The Virgin of Guadalupe

One of the most unique aspects of our  Catholic faith is the great diversity of the devotions one may chose to celebrate. These acts  of popular piety that honor or remember, for example, the Virgin Mary, saints, apparitions, or miracles, are made available to us by the Church, and we can choose to observe whichever strike us particularly and aide our faith.  

One of the most popular devotions, in the Americas at least, is that to the Blessed Virgin Mary, honored as Our Lady of Guadalupe . It is believed the in the year 1531 the Virgin Mary appeared on a hill outside Mexico City and the events that followed lead to several miracles and the conversion of a great number of Aztecs to Christianity. Thus, Catholics in Mexico and of Mexican descent are often particularly devoted to Our Lady of Guadalupe, but heritage is by no means a limit. 

 Parishioners of St. John the Baptist parish had a tradition of honoring Our Lady of Guadalupe by celebrating her feast day, December 12. In recent years, as our former parishes clustered and combined their religious education programs, it became a tradition that the celebration would be led by the children and catechists on the Wednesday nearest her feast. The faith formation program at St. John Paul II Parish, decided to continue  this tradition. We will be holding our Our Lady of Guadalupe Celebration on Wednesday, December 10 at 6:00 pm at the St. John the Baptist church site and I want to extend an invitation to all in our parish!  

If you are unfamiliar with the story of the apparition of Our Lady of Guadalupe, it's one worth reading; it begins in the early 1500's as conquistadors from Spain, along with Franciscan missionaries, were arriving in the area that is today Mexico. The missionaries were having very little success in preaching to the native Aztecs, whether because the Aztec people did not understand or because they were resentful of the Spanish. They did have a few converts, including a man named Juan Diego. On December 9, 1531 he was walking to morning Mass when a beautiful woman appeared on Tepeyac Hill, outside Mexico City  and began speaking to him in his native Aztec language. She asked him to go to the bishiop and tell him she wished a church to be built on that site in her honor. Juan Diego recognized her as the Virgin Mary and went immediately to the bishop. Bishop Zumárraga listened to the man's story, but did not put much faith in it and sent Juan Diego home. 

On his way, he again met the woman on Typeac Hill. He asked her to find someone more important  for this mission but she replied "You must understand that there are many more noble men to whom I could have entrusted my message and yet, it is because of you that my plan will succeed. Return to the bishop tomorrow... Tell him that it is I myself, the Blessed Virgin Mary, Mother of God, who am sending you."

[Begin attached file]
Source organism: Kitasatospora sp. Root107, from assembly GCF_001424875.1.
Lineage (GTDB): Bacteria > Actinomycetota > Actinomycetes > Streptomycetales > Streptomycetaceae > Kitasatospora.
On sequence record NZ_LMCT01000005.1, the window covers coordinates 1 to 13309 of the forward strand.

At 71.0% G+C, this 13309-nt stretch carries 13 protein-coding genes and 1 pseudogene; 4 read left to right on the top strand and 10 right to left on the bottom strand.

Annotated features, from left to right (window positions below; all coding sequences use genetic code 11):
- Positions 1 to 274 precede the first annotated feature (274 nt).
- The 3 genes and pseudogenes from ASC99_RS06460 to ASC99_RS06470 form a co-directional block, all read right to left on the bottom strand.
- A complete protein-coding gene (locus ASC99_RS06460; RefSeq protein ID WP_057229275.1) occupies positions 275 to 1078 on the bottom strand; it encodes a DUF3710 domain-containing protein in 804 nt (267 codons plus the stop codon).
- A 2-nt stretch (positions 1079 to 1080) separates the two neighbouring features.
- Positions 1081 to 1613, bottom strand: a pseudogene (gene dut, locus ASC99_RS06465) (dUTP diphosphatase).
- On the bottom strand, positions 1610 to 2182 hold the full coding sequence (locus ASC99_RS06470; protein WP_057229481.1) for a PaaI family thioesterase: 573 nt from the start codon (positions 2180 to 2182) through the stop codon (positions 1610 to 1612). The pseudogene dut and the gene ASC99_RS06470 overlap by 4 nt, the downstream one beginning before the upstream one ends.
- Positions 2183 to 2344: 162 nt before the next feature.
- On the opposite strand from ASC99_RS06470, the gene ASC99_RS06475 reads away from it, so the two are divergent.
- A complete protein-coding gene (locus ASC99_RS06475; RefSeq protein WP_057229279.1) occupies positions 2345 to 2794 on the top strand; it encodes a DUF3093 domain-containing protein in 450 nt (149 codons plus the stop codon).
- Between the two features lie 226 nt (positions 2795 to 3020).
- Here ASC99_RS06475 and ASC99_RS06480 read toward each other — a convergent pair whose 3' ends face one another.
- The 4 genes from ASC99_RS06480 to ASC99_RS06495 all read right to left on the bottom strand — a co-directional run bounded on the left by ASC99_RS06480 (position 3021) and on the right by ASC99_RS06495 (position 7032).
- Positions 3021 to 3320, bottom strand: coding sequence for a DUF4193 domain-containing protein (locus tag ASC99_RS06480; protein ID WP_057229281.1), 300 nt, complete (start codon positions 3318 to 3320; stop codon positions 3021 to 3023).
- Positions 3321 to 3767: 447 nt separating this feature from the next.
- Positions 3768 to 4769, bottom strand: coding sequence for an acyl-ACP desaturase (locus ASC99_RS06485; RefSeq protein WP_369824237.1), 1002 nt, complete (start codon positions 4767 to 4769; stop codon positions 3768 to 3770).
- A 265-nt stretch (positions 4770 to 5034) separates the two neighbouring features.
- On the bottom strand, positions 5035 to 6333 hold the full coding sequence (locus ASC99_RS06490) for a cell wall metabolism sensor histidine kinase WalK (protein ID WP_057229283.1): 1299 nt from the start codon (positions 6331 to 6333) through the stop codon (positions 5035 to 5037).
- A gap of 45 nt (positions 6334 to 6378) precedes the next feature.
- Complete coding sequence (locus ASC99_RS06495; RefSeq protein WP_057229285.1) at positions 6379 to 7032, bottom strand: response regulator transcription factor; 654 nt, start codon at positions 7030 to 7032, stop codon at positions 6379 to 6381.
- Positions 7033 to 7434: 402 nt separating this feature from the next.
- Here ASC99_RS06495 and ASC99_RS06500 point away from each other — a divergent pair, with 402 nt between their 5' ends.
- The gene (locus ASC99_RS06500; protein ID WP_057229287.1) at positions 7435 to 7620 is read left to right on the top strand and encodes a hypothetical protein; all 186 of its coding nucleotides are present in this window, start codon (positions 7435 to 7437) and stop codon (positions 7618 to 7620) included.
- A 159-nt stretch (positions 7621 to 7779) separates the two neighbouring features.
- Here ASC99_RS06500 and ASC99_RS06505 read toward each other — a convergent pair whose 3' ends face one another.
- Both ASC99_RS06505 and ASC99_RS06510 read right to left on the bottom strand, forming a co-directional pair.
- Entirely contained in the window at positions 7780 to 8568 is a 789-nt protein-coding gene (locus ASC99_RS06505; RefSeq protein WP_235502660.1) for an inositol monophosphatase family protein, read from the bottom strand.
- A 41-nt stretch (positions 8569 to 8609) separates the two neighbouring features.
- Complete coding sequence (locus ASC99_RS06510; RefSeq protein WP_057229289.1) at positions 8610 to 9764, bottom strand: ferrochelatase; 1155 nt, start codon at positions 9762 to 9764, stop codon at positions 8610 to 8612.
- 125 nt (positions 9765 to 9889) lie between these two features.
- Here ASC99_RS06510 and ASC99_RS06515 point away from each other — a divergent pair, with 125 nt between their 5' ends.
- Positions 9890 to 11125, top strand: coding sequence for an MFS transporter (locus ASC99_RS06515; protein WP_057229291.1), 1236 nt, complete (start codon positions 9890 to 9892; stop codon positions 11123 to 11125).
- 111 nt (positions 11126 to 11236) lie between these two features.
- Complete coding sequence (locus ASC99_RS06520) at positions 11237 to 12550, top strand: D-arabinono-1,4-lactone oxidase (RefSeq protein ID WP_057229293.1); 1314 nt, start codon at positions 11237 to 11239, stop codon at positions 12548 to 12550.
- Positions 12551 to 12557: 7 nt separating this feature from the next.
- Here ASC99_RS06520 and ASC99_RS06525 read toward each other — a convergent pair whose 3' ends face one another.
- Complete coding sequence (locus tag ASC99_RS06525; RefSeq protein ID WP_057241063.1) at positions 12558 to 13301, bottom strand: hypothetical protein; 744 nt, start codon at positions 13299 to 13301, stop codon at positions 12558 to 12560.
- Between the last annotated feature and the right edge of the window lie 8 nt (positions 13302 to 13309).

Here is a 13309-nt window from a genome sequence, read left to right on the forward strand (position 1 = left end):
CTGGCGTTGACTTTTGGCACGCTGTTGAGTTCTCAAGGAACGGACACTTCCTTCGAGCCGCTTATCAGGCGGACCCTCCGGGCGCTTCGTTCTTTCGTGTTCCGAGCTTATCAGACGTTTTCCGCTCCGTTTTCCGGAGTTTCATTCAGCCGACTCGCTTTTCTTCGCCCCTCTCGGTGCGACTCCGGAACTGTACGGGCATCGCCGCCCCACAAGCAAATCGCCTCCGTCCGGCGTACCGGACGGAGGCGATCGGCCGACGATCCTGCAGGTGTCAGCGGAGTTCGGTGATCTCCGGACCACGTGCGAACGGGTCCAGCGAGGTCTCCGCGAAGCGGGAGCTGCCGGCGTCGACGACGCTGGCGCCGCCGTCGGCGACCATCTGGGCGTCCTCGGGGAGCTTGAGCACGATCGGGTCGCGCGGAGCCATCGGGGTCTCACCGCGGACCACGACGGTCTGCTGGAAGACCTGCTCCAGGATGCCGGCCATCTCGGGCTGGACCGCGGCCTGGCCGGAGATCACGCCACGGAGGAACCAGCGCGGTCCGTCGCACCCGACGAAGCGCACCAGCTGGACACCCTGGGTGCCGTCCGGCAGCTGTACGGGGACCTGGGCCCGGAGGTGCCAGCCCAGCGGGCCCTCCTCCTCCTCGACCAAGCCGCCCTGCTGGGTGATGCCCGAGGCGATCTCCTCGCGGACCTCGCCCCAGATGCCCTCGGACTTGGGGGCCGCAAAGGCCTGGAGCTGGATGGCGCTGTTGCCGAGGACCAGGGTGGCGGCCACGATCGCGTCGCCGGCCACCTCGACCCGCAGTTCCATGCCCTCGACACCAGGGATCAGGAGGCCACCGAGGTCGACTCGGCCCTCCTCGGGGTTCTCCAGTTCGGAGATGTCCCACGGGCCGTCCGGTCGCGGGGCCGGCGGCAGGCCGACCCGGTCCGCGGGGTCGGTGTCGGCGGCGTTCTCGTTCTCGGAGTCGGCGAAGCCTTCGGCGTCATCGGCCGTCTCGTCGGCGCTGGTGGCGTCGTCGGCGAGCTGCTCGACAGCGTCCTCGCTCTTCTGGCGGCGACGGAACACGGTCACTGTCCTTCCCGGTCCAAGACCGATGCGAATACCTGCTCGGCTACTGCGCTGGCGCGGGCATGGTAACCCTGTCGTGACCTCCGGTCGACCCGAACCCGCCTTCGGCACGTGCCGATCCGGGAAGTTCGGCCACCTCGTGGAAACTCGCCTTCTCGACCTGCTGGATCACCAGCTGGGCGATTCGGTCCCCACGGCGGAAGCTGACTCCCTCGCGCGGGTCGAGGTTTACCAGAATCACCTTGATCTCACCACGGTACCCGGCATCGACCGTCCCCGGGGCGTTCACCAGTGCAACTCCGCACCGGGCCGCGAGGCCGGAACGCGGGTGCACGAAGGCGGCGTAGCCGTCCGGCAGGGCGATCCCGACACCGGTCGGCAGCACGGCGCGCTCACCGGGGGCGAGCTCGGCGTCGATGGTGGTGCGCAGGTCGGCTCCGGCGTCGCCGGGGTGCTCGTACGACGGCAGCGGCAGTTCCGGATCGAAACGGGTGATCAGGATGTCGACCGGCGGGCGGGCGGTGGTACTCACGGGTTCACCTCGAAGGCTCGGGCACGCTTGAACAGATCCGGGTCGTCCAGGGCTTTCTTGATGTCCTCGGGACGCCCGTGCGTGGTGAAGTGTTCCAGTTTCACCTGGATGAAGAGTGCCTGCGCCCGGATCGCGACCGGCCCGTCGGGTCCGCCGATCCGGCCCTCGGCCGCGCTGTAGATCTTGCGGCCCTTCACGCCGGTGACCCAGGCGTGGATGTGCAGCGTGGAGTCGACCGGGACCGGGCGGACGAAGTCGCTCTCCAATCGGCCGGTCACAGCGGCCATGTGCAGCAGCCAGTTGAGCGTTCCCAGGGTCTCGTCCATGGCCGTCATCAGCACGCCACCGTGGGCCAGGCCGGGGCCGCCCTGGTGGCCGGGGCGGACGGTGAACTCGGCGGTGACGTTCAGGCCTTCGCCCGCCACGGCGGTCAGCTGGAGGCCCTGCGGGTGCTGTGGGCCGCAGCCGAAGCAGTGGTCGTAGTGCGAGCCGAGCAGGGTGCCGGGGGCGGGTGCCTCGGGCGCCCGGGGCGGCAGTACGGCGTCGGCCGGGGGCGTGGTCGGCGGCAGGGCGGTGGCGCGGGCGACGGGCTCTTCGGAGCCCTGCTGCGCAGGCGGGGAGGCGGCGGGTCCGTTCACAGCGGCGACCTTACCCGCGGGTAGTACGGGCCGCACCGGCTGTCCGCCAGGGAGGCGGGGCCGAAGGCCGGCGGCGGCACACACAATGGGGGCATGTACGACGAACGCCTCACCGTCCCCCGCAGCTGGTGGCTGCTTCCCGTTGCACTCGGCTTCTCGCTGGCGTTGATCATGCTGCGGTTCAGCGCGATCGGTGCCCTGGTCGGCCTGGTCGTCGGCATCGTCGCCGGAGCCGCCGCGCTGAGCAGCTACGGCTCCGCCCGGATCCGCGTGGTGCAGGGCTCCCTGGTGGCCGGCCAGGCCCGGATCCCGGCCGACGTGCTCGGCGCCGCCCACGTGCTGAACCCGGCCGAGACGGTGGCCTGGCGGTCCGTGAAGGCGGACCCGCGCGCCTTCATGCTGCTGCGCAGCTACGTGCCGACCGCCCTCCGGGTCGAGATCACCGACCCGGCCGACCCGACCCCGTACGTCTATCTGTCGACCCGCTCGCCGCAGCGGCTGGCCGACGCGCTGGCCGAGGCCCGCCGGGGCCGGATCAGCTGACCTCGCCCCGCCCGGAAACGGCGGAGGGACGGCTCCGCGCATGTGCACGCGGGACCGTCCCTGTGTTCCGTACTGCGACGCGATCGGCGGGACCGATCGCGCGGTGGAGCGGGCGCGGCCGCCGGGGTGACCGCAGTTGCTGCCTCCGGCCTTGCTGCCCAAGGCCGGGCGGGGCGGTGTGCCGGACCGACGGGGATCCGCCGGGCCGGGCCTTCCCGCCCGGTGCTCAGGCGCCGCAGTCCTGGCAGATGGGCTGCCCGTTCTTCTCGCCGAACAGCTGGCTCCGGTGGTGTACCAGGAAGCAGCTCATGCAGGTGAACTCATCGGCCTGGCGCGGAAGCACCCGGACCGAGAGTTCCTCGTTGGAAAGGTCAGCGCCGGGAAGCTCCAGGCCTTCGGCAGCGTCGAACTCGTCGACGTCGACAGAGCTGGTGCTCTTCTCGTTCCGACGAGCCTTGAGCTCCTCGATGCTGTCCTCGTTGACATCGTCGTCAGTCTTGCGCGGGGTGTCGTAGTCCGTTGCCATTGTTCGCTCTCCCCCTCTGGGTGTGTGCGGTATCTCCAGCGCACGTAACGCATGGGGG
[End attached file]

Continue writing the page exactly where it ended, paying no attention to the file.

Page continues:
Juan Diego again did as she asked and this time the bishop asked him to bring back a sign of the truth of the apparition. Once again she appeared to him on his way home and he told her of the bishops request for proof. She told Juan Diego to return in the morning for it. However, Juan Diego arrived home to find his uncle very ill, and he had to stay home the next day to care for him. The following day, his health worsening, his uncle asked Juan Diego to go get a priest. Juan Diego hurried to do so, and avoided Typeac Hill fearing that he would again meet the apparition of Mary and she delay him. 

Of course, the Virgin Mary appered in his path anyway. When he explained his rush to find a priest for his uncle she told him she had already visited him and healed him. She instructed Juan Diego to gather flowers - Castilian roses that were blooming despite the December cold - and bring them to her to arrange in his tilma, a cloak made of cactus fibers. These would be the sign Juan Diego would bring to the bishop and was  not to let anyone see them before Bishop Zumárraga 

When Juan Diego was finally allowed to see the bishop he opened his tilma to show the sign he'd been given.  The bishop and his assistants looked shocked - then fell to their knees. Juan Diego was confused until the bishop took his tilma from him and showed him the front. On it was an exact image of the woman who had appeared to him.    



Just as shocking to them as the miraculous appearance of the image was the fact the Virgin Mary did not appear as a European as normally depicted, but as a pregnant Aztec princes. The image also used symbols the Aztec people would have recognized to show her triumphing over their gods, but yet pointing to one even greater than she.  

The  miracle even more convincing than the tilma itself is the mass conversion of the Azetc people to Catholicism in the wake of Mary's appearance to Juan Diego. As news of the image spread nine million people converted within the next 10 years - that's a rate of almost 3,000 a day! 

To this day the tilma is venerated in the  Basilica of Our lady of Guadalupe in Mexico City. Though it is over 400 years old the tlima, which normally would have lasted about 20 years, has not deteriorated at all. Many scientific studies have been done on the image itself, and it has been found that it was not made by any known human paints or dyes. Many other miracles have been attributed to the image and the intercession of Mary as Our Lady of Guadalupe throughout the years, and the Basilica that houses the image is one of the most visited religious sites in the world.   

Today, we honor St. Juan Diego on December 9 and Our Lady of Guadalupe on December 12. We name her the patroness of the Americas, and patroness of the unborn.           

Please do join us for our Our Lady of Guadalupe Celebration on Wednesday, December 10 at 6:00 pm at the St. John the Baptist church site. The children and catechists will lead us in a celebration, and we will continue to celebrate with Mexican food and a piñata in the church basement!